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for years un­til his sud­den death on tele­vi­sion in 1984.

They took it to the Ed­in­burgh Fes­ti­val last year, then con­tin­ued to work on it while Daniel was tour­ing the coun­try in the Blood Broth­ers mu­si­cal.

Cooper’s life has been ex­am­ined many times over the years, and much fo­cus has been on his per­sonal is­sues, such as his bat­tle with al­co­hol. Daniel didn’t want his look at the man to be cen­tred around neg­a­tives, though.

“We don’t go down the heavy route, the show is gen­er­ally about cel­e­brat­ing Tommy,” he adds.

“There are ways of touch­ing on those points but not stay­ing there for very long. There’s been a lot of neg­a­tiv­ity about Tommy in the past few years, es­pe­cially with the TV drama star­ring David Threlfall (from 2014).

“We kind of wanted to steer away from that. I spoke to my dad about it and he said: ’If I go to see Tommy Cooper, I want to see Tommy Cooper, I’m not in­ter­ested in any of the other stuff’.

“A lot of things have gone down the melan­cholic al­co­holic route — it’s very easy to find holes in peo­ple. There were cer­tainly things he strug­gled with and he was lonely on the road.

“There were con­fi­dence is­sues as well and he got him­self into a rut with his drink­ing. I’ve toured all round and you see that first­hand, of peo­ple want­ing to un­wind with a pint af­ter a show ev­ery night.

“But he’s a fab­u­lous per­son to play — there’s an in­no­cence. He could make peo­ple laugh just by stand­ing there.”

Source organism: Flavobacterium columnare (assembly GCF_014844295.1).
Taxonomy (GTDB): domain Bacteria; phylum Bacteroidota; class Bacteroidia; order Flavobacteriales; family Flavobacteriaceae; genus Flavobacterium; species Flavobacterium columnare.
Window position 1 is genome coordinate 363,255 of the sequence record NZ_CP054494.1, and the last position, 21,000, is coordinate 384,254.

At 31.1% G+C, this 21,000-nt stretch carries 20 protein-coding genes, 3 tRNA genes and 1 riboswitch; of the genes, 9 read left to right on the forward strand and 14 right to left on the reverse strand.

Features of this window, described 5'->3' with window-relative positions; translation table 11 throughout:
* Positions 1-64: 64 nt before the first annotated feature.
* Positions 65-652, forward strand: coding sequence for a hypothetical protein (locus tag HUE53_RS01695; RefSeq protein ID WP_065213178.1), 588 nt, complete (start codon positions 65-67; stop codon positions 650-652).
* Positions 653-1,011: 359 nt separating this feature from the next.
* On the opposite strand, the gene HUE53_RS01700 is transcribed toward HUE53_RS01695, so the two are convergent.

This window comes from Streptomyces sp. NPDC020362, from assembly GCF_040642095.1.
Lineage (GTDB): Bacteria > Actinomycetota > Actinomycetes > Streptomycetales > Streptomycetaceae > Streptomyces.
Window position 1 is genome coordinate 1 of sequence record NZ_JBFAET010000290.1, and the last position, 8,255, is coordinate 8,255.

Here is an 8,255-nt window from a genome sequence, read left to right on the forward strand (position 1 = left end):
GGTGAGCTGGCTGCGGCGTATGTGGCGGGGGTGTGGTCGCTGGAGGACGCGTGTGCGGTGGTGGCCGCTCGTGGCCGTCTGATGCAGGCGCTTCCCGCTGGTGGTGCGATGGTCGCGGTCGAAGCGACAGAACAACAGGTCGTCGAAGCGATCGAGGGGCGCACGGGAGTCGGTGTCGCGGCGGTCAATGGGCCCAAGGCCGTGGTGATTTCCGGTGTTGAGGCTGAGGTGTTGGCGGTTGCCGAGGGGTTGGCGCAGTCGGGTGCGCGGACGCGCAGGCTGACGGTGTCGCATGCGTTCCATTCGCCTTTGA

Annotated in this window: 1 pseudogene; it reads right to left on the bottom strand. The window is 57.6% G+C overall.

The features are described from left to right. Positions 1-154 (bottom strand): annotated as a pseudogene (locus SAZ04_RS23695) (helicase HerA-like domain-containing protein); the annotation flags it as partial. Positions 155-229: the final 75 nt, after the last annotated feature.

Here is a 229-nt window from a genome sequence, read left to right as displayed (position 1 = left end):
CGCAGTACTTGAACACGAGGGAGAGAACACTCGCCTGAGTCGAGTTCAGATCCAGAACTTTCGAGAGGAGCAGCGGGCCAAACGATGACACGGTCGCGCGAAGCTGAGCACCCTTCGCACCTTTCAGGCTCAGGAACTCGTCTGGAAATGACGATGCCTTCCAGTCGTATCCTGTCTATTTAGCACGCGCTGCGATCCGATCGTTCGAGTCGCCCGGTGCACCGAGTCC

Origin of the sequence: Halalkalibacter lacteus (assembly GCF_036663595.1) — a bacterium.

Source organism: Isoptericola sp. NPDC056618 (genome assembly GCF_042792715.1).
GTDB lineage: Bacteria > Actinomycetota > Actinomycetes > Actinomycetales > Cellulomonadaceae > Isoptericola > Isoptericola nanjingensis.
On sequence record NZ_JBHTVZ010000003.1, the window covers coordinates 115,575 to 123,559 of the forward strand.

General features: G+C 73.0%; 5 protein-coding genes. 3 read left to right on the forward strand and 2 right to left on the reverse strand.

Daniel is happy to fo­cus on some of the co­me­dian’s most fondly re­mem­bered mo­ments and jokes.

The ac­tor reck­ons that it’s the sim­plic­ity at the heart of so many of the gags that make them still funny to­day. “His com­edy will still be here long af­ter I’m around,” he says.

“We’ve been do­ing lots of shows re­cently where there’s more kids com­ing along, be­cause it’s a fam­ily show — that’s what Tommy was, he was an end-of-the-pier en­ter­tainer who wasn’t blue. “So many of his jokes were plays on words but the sim­plic­ity in them is what was key. He’d strip these gags down to a cou­ple of lines and worked hard at that side of his show. His big­gest fear was run­ning out of ma­te­rial, so he built up plenty.”

As a tour­ing ac­tor, Daniel has per­formed in Scot­land many times, and is keen to sam­ple the Town Hall.

He said: “I have a great affin­ity for Scot­land, be­ing from Liver­pool, and when­ever I’m up there I feel like I’m at home. I know the Town Hall’s a gor­geous venue and can’t wait for the show.”

And Daniel has a sim­ple aim for the show.

“It’s a cel­e­bra­tion of Tommy’s jour­ney, and all the gags and rou­tines are in there,” he adds.

“We just had a re­view in from a show in the Isle of Wight say­ing this, which is that it’s al­most like he’s been brought back to life.

“That’s how we ap­proached it — it’s try­ing to bring him back like he was when he was live.”

Tar­tan spe­cial

Su­per Cooper Daniel as the com­edy great

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